That doesn't mean you don't have a decent relationship, or that you shouldn't marry her. It doesn't mean that you should angrily tell her she's trying to make you into her father, she's nuts, she's got issues, whatever. Don't get dirty where money is concerned. Be gentle, but be clear about what you're committed to and what you need from her in order to help. You have to assert very clear boundaries, and stick to them. If you're busting your ass to fix this problem, she can't go out and spend money on random stuff. You have to agree on a budget. And I don't really see why you should pay for all of your meals and vacations. Because you have a penis, you have to pay for the extras, when you make the same amount? I'm sorry, but times have changed. She wants to be treated as an equal, doesn't she? The price of a liberated man is, oh, about half of that expensive dinner bill!

Again, don't go and lay down the law or anything, because that's laying the groundwork for the kind of dynamic she had with her father. Just go to counseling, like you planned, and sort through this stuff. Try not to get too ugly about it. People don't have a lot of control over their freakiness with money -- it's by nature irrational terrain. Be patient. But assert your needs, and try to come up with a plan, together, for getting back on equal footing with money, agreeing on what your goals are in the short and long term, and setting up a savings and debt-pay-off schedule.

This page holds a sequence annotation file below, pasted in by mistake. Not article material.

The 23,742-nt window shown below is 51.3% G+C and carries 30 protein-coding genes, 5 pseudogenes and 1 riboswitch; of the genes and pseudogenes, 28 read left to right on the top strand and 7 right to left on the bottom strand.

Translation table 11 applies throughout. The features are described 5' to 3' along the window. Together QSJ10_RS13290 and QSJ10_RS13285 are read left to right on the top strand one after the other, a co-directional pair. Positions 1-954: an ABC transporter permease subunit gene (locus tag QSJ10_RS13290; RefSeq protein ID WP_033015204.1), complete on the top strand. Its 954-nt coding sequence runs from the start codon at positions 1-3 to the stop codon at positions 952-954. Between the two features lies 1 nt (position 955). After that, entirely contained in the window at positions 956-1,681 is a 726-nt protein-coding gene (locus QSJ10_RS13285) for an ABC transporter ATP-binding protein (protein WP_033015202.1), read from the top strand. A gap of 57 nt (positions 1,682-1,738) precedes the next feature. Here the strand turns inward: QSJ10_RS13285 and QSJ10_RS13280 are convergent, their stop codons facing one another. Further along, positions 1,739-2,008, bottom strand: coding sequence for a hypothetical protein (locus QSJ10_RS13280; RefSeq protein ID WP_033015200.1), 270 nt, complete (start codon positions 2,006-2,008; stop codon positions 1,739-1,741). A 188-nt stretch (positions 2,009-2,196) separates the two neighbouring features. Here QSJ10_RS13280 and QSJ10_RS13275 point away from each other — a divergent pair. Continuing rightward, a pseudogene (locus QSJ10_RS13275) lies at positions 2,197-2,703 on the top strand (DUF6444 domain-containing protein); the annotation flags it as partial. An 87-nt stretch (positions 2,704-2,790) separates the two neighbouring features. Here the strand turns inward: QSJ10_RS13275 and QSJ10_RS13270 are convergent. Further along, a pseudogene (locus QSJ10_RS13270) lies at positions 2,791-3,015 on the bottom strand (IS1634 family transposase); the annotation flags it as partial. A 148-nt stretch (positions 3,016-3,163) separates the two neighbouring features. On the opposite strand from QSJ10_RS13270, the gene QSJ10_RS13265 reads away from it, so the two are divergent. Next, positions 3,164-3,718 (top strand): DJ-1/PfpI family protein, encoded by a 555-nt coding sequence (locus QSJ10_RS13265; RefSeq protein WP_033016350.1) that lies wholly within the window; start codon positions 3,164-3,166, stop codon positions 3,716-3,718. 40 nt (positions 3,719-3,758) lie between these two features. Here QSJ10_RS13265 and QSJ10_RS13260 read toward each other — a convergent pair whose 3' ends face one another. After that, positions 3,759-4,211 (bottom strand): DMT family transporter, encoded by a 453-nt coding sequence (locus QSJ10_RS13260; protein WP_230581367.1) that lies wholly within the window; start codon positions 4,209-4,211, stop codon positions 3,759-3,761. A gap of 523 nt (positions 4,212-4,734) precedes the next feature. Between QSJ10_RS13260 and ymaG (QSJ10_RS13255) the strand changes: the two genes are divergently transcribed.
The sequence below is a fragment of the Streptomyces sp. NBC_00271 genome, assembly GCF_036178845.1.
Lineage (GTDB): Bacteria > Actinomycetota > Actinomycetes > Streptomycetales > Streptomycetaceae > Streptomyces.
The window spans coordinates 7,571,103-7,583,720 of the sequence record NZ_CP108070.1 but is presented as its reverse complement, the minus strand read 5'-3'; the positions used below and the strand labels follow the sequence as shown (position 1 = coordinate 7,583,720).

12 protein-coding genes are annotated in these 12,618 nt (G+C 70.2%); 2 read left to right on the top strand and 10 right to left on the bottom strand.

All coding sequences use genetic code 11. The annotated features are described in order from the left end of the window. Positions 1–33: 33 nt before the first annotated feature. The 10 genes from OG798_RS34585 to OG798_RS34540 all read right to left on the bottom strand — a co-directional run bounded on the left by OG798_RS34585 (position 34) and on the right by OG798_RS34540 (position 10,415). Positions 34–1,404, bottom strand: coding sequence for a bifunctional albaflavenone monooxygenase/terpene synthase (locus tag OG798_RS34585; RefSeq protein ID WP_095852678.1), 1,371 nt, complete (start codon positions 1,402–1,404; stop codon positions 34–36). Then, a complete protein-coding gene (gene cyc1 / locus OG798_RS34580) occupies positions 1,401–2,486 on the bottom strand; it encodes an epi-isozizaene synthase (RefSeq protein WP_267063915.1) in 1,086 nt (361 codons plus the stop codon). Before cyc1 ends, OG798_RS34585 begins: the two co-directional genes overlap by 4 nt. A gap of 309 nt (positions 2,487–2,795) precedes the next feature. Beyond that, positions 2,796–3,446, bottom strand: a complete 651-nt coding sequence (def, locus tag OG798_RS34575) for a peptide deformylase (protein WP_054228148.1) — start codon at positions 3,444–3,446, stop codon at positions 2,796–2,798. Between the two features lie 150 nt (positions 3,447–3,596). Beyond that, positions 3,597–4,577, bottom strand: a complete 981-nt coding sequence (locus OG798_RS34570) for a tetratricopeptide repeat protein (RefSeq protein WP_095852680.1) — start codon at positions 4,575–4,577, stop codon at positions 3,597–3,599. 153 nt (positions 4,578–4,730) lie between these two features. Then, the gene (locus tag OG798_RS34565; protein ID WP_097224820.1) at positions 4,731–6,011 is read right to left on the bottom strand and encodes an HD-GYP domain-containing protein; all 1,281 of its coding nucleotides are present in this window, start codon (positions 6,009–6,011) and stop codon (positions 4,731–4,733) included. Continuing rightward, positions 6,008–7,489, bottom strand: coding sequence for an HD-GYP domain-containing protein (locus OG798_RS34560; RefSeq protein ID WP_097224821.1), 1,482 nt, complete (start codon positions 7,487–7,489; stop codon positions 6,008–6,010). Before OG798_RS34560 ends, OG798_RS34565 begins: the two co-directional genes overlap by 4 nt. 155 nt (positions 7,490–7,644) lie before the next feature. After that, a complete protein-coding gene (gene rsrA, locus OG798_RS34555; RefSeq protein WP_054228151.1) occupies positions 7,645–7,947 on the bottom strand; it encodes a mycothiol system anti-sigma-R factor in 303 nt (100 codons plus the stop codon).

Also, a bit of gratuitous advice? Get married in someone's backyard, or rent a huge house at the beach for a week and ask close friends and family to chip in instead of giving you a wedding present, or hire an In-and-Out Burger Wagon to cater an event at a park. Don't add $20k to your shared debts for one day of semi-stressful fun. Everyone in your family will admire your restraint, trust me, and they'll have just as good a time at a low-frills party as they would at an overpriced hotel that serves shitty food anyway (and caterers are usually even worse at making 100 great meals at once than hotels are. Unless you pay out the ass for a caterer, which you shouldn't, the food will probably disappoint you). Personally, I'd rather have a great burger than a cold piece of overcooked wedding chicken any day of the week.

I can tell that you're already committed to this woman, and you really think she's a catch, so I'm definitely not advising you to rethink that commitment. I do think you need to press her to be honest, and you need to pay close attention to her ability to listen and understand you and make room for your emotions when you're being honest. If she gets angry every time you express yourself, and she stubbornly holds onto this picture where you're the hero who fixes everything? Well, she doesn't want a marriage to a mortal. She wants to move into the Barbie Dream House with Ken. So be very kind and sweet to her throughout this tough time, but be firm and assert yourself with calm confidence. It's crucial to your happiness that you stand up for yourself and shed this notion that you can or should be a hero, because you'll end up a very unhappy, angry (albeit very loyal) servant.

Very best of luck to you and your honey. My guess is that you two will be just fine, and that this will be a really rich (though difficult) time that will help you to grow even closer.